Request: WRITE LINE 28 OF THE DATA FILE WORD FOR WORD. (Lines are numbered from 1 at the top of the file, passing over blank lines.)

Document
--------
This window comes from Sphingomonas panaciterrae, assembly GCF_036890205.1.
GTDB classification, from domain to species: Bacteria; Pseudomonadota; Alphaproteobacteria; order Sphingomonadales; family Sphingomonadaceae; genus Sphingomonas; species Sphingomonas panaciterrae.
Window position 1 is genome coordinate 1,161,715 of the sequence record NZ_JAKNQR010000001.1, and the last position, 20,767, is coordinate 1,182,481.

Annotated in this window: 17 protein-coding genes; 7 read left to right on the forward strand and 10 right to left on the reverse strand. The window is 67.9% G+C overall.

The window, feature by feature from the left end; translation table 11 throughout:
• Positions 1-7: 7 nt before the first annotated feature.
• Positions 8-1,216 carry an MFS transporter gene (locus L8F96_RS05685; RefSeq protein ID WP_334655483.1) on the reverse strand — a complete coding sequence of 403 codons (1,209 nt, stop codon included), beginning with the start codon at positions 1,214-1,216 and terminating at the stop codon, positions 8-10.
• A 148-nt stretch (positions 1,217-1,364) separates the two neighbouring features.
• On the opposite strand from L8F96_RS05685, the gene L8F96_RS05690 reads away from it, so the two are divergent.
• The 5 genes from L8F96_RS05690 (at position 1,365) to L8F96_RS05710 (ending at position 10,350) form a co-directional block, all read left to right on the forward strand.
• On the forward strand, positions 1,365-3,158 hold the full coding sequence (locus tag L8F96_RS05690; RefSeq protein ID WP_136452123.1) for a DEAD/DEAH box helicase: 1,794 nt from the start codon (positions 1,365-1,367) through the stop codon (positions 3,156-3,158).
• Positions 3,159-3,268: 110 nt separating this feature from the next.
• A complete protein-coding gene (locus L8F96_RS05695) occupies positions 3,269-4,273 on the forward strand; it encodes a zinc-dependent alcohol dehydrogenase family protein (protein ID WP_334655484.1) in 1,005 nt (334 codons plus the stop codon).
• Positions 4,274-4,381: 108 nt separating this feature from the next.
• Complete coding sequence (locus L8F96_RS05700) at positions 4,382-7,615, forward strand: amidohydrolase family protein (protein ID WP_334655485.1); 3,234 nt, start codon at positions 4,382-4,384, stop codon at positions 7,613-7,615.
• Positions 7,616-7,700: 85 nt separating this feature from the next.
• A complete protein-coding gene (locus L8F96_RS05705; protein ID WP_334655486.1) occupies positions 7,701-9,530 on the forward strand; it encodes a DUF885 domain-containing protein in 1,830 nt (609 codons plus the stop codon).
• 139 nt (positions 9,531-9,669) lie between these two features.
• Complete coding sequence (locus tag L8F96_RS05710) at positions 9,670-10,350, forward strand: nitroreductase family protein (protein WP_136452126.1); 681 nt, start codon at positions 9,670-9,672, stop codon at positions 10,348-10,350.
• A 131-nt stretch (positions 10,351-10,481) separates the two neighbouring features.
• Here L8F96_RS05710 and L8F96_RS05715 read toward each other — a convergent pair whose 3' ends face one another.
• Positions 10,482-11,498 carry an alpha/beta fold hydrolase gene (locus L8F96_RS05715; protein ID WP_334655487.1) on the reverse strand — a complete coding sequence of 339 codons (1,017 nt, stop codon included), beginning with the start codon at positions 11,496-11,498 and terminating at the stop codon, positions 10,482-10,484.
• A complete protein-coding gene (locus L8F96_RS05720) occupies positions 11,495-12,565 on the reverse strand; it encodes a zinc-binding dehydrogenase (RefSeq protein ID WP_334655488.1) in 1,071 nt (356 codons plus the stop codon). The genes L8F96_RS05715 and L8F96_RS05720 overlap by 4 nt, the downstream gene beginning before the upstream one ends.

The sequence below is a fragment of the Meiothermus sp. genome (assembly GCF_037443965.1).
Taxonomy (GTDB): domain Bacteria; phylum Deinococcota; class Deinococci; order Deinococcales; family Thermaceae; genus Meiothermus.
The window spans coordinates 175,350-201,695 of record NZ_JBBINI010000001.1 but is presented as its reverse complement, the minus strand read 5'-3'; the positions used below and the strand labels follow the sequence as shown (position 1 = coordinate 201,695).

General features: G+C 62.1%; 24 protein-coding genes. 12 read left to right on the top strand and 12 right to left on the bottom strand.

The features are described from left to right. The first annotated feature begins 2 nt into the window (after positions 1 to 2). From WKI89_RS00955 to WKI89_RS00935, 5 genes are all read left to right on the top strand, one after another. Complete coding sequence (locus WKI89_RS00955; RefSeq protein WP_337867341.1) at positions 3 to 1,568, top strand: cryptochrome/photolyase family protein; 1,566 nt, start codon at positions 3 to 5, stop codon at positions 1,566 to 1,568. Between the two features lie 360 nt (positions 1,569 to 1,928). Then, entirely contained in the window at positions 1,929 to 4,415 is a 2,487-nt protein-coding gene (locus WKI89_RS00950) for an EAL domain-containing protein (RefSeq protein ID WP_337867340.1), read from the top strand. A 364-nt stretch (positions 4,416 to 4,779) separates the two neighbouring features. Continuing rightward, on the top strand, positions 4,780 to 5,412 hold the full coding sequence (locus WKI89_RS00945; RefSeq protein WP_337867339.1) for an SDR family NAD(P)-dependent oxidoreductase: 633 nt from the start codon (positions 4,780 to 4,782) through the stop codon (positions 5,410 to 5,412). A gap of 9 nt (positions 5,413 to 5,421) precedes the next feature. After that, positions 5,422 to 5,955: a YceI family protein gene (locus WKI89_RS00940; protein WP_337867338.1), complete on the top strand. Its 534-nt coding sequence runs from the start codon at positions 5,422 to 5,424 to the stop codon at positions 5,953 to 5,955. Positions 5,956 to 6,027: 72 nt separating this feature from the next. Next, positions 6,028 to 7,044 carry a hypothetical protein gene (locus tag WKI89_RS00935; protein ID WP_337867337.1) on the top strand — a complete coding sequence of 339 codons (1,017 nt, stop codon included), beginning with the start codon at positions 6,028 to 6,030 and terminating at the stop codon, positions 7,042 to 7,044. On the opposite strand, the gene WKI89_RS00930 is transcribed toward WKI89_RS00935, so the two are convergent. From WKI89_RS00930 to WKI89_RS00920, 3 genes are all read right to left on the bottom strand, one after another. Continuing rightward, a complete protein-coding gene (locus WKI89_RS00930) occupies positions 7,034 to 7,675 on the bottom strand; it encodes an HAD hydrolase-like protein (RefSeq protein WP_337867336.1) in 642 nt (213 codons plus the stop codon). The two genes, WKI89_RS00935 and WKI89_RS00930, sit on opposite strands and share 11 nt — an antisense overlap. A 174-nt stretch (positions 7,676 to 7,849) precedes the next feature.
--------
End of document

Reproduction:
The features are described from left to right. The first annotated feature begins 2 nt into the window (after positions 1 to 2). From WKI89_RS00955 to WKI89_RS00935, 5 genes are all read left to right on the top strand, one after another. Complete coding sequence (locus WKI89_RS00955; RefSeq protein WP_337867341.1) at positions 3 to 1,568, top strand: cryptochrome/photolyase family protein; 1,566 nt, start codon at positions 3 to 5, stop codon at positions 1,566 to 1,568. Between the two features lie 360 nt (positions 1,569 to 1,928). Then, entirely contained in the window at positions 1,929 to 4,415 is a 2,487-nt protein-coding gene (locus WKI89_RS00950) for an EAL domain-containing protein (RefSeq protein ID WP_337867340.1), read from the top strand. A 364-nt stretch (positions 4,416 to 4,779) separates the two neighbouring features. Continuing rightward, on the top strand, positions 4,780 to 5,412 hold the full coding sequence (locus WKI89_RS00945; RefSeq protein WP_337867339.1) for an SDR family NAD(P)-dependent oxidoreductase: 633 nt from the start codon (positions 4,780 to 4,782) through the stop codon (positions 5,410 to 5,412). A gap of 9 nt (positions 5,413 to 5,421) precedes the next feature. After that, positions 5,422 to 5,955: a YceI family protein gene (locus WKI89_RS00940; protein WP_337867338.1), complete on the top strand. Its 534-nt coding sequence runs from the start codon at positions 5,422 to 5,424 to the stop codon at positions 5,953 to 5,955. Positions 5,956 to 6,027: 72 nt separating this feature from the next. Next, positions 6,028 to 7,044 carry a hypothetical protein gene (locus tag WKI89_RS00935; protein ID WP_337867337.1) on the top strand — a complete coding sequence of 339 codons (1,017 nt, stop codon included), beginning with the start codon at positions 6,028 to 6,030 and terminating at the stop codon, positions 7,042 to 7,044. On the opposite strand, the gene WKI89_RS00930 is transcribed toward WKI89_RS00935, so the two are convergent. From WKI89_RS00930 to WKI89_RS00920, 3 genes are all read right to left on the bottom strand, one after another. Continuing rightward, a complete protein-coding gene (locus WKI89_RS00930) occupies positions 7,034 to 7,675 on the bottom strand; it encodes an HAD hydrolase-like protein (RefSeq protein WP_337867336.1) in 642 nt (213 codons plus the stop codon). The two genes, WKI89_RS00935 and WKI89_RS00930, sit on opposite strands and share 11 nt — an antisense overlap. A 174-nt stretch (positions 7,676 to 7,849) precedes the next feature.